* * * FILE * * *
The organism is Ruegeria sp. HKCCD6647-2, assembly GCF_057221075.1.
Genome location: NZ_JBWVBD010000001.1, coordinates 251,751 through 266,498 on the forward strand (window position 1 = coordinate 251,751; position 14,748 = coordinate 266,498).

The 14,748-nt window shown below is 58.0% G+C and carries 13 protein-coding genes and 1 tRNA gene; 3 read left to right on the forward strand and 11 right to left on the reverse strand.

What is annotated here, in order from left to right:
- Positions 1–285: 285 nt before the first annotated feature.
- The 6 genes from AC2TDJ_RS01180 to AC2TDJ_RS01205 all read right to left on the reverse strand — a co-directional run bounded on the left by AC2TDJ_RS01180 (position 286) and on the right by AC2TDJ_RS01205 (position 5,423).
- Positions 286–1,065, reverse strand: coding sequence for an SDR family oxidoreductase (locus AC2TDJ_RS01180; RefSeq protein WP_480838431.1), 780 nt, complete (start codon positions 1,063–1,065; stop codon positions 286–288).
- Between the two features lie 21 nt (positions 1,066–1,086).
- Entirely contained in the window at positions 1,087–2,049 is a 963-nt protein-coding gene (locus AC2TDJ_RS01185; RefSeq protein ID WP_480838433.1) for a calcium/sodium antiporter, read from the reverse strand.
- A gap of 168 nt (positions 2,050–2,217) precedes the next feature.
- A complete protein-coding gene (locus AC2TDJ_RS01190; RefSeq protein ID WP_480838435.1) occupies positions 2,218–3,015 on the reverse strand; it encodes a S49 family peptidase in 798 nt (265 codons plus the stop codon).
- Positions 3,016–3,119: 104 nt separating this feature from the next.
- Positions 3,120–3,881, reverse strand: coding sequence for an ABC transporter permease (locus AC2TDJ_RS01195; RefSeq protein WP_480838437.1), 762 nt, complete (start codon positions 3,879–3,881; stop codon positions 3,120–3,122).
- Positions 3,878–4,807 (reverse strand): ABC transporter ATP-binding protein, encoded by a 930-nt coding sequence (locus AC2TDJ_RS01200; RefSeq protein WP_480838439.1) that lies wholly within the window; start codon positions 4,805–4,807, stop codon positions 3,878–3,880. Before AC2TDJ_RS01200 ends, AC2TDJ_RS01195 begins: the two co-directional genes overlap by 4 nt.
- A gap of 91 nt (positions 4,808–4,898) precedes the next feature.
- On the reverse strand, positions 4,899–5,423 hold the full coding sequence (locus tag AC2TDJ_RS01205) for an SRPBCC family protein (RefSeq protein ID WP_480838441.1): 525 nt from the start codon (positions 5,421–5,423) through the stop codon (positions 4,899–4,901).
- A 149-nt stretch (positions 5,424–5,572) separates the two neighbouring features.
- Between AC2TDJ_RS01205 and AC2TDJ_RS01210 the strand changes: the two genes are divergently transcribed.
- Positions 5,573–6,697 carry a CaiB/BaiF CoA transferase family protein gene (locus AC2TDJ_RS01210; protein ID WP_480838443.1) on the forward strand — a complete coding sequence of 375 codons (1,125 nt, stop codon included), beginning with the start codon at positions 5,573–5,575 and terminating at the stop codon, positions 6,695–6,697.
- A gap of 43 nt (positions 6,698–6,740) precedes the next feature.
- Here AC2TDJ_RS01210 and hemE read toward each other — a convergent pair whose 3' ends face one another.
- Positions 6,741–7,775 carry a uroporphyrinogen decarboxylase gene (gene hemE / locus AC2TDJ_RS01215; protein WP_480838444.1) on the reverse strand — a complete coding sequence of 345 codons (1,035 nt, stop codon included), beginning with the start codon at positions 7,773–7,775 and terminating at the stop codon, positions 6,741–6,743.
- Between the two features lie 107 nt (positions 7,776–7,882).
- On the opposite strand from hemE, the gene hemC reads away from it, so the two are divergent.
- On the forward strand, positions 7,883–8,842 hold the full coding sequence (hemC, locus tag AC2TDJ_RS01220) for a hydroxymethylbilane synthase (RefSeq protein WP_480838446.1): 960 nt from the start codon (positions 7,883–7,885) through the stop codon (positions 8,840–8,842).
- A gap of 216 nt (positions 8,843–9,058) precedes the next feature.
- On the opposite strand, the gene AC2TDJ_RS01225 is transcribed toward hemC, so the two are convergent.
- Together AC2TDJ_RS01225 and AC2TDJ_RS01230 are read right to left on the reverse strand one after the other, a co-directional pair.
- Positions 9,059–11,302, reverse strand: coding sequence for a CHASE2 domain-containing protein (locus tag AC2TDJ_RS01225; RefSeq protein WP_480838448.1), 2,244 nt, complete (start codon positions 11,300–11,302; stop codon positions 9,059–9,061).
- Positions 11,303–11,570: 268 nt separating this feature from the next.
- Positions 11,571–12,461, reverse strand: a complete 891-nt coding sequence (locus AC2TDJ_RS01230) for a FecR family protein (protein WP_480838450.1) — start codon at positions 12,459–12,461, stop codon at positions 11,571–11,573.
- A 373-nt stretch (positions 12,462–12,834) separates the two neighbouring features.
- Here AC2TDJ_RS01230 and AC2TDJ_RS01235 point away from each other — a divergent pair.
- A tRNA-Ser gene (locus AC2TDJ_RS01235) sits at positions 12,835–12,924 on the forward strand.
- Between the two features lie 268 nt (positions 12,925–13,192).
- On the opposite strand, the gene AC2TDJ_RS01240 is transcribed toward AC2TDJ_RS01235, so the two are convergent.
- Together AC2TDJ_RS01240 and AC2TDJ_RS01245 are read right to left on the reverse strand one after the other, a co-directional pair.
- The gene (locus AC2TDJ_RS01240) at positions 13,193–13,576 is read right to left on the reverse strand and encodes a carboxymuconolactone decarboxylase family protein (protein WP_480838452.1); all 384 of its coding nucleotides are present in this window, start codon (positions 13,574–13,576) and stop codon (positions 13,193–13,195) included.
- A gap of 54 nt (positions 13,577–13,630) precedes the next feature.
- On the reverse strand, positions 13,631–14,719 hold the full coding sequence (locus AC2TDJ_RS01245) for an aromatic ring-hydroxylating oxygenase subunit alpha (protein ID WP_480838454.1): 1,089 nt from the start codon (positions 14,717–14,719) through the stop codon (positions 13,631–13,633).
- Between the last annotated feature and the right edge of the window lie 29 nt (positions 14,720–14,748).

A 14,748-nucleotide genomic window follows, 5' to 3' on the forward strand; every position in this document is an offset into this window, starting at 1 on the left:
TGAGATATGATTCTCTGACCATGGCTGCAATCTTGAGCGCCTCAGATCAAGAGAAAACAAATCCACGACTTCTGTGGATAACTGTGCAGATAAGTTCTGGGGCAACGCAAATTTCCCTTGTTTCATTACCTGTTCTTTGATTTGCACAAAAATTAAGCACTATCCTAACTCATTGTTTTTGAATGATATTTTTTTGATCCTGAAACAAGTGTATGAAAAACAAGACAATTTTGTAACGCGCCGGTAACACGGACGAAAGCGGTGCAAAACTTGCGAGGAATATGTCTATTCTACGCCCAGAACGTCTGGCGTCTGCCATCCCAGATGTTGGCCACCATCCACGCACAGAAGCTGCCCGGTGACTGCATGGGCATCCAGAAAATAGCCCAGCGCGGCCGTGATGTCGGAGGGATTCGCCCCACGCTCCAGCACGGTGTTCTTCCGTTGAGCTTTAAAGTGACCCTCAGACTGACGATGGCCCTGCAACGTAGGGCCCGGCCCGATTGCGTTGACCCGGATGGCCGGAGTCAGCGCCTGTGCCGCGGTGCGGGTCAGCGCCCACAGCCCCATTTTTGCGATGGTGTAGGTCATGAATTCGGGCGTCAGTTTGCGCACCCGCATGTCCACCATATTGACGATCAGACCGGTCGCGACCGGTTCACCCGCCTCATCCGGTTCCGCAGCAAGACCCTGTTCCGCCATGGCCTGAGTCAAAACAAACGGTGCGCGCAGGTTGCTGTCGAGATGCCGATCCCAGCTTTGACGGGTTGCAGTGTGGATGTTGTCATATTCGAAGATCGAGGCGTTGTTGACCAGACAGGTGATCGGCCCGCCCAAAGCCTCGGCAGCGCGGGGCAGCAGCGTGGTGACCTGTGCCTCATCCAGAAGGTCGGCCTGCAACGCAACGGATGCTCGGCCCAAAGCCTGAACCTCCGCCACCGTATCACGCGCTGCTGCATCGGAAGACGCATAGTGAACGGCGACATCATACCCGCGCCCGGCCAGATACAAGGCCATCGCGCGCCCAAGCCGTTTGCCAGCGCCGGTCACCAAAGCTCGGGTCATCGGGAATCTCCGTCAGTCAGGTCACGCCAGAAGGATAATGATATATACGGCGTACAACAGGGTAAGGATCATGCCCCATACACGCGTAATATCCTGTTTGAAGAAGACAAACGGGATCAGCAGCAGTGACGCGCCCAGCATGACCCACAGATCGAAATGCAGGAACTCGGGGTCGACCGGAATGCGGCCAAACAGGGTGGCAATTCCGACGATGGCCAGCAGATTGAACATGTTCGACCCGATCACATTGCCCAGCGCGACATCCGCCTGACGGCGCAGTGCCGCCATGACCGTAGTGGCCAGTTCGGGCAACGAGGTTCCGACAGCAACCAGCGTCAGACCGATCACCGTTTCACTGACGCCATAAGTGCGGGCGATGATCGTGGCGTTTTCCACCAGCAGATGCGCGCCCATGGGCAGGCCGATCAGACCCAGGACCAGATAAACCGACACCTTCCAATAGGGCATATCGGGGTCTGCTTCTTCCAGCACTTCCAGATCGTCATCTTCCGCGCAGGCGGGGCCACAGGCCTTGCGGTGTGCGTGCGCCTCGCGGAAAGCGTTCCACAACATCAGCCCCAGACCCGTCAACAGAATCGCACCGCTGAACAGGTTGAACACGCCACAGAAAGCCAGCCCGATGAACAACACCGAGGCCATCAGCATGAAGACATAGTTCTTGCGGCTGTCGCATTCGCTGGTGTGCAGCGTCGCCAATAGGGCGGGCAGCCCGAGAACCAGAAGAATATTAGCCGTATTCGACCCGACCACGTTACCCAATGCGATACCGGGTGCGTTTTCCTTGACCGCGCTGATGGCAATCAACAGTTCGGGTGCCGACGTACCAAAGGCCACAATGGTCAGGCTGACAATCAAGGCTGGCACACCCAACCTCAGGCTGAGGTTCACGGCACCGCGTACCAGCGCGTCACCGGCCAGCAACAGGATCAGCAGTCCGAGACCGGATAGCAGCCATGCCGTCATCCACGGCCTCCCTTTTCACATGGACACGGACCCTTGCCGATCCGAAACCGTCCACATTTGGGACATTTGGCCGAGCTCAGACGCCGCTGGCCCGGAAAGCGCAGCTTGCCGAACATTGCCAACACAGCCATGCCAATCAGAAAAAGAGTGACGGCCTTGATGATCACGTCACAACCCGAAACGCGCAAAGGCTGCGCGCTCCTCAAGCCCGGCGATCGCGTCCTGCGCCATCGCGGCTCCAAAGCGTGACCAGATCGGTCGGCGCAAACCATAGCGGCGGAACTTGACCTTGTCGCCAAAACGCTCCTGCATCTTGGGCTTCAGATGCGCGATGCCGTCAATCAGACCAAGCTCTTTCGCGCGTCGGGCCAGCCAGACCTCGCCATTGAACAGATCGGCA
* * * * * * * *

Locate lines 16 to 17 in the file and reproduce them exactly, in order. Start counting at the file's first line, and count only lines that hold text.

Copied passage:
- On the reverse strand, positions 4,899–5,423 hold the full coding sequence (locus tag AC2TDJ_RS01205) for an SRPBCC family protein (RefSeq protein ID WP_480838441.1): 525 nt from the start codon (positions 5,421–5,423) through the stop codon (positions 4,899–4,901).
- A 149-nt stretch (positions 5,424–5,572) separates the two neighbouring features.